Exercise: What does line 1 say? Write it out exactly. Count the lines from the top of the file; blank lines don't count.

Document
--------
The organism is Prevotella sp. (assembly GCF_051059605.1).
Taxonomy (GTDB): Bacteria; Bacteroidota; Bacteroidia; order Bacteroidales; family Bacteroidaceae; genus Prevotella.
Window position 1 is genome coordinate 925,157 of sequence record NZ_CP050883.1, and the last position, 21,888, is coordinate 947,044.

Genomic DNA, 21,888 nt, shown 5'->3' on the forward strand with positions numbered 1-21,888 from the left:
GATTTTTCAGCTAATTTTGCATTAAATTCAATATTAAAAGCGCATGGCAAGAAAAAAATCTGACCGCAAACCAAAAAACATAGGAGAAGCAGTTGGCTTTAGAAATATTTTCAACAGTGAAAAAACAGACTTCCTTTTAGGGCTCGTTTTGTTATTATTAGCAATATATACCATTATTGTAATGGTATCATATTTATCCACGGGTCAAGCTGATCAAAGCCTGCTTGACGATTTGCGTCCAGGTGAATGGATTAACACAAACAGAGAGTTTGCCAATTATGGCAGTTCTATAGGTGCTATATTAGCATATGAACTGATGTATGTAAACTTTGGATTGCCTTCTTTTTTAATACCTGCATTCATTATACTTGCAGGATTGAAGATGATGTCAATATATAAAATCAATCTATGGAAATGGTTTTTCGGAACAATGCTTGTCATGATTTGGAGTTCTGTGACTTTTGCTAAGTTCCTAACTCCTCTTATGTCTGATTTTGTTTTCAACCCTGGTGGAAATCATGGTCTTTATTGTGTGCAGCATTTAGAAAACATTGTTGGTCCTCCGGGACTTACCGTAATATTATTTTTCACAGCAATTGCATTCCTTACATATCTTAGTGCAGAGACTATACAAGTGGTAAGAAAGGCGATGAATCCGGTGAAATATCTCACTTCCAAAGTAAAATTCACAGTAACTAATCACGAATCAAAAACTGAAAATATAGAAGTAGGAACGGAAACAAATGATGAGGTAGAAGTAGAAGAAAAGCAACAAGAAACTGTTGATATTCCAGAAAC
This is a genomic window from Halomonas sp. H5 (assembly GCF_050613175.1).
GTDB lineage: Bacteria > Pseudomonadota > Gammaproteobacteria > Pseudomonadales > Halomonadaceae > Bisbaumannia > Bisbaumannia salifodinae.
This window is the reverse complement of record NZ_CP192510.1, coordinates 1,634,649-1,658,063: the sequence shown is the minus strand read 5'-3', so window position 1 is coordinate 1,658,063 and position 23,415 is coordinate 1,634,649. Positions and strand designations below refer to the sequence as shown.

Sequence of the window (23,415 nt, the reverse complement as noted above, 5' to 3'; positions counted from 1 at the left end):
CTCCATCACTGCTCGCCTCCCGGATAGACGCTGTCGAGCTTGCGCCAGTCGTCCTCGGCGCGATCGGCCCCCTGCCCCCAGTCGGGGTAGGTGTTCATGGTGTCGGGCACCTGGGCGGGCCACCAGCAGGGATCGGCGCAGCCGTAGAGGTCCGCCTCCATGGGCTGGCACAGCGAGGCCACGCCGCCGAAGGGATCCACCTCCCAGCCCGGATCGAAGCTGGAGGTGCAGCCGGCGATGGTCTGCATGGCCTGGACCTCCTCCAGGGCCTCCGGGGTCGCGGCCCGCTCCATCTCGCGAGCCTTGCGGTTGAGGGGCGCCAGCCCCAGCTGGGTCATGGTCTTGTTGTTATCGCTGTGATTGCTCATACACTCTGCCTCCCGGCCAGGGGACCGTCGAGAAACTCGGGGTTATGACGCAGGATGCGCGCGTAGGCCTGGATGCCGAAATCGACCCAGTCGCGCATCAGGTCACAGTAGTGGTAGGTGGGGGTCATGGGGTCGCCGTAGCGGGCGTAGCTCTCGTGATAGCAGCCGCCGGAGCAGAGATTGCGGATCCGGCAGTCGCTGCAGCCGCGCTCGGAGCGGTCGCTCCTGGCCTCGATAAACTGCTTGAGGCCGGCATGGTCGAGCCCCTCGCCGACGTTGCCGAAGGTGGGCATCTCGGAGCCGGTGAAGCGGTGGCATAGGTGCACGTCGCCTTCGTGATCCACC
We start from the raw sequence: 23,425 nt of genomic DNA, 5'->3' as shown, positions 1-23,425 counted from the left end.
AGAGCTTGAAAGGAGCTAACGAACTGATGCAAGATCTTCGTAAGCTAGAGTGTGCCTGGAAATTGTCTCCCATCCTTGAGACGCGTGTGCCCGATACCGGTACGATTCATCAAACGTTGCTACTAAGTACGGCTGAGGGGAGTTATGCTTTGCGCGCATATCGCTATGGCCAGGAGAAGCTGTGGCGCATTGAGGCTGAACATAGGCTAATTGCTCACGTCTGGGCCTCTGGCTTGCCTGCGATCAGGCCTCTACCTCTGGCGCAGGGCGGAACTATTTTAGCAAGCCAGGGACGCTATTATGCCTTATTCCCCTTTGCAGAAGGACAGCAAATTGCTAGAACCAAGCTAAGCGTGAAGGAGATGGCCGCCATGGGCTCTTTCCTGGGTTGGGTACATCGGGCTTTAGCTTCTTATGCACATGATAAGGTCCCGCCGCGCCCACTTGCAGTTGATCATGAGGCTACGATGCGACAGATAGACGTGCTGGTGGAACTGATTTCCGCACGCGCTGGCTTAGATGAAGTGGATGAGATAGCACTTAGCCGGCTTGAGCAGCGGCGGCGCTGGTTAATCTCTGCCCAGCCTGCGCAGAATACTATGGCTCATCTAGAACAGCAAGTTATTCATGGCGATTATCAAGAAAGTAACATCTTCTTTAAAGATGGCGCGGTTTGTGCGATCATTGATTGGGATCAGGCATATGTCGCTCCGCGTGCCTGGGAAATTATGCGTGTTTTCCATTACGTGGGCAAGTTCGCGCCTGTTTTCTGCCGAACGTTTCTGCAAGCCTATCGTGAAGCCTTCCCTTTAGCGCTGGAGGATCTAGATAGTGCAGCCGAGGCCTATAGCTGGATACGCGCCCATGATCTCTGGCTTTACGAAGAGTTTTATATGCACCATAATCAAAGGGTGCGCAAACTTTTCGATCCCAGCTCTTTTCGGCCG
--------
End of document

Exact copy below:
The organism is Prevotella sp. (assembly GCF_051059605.1).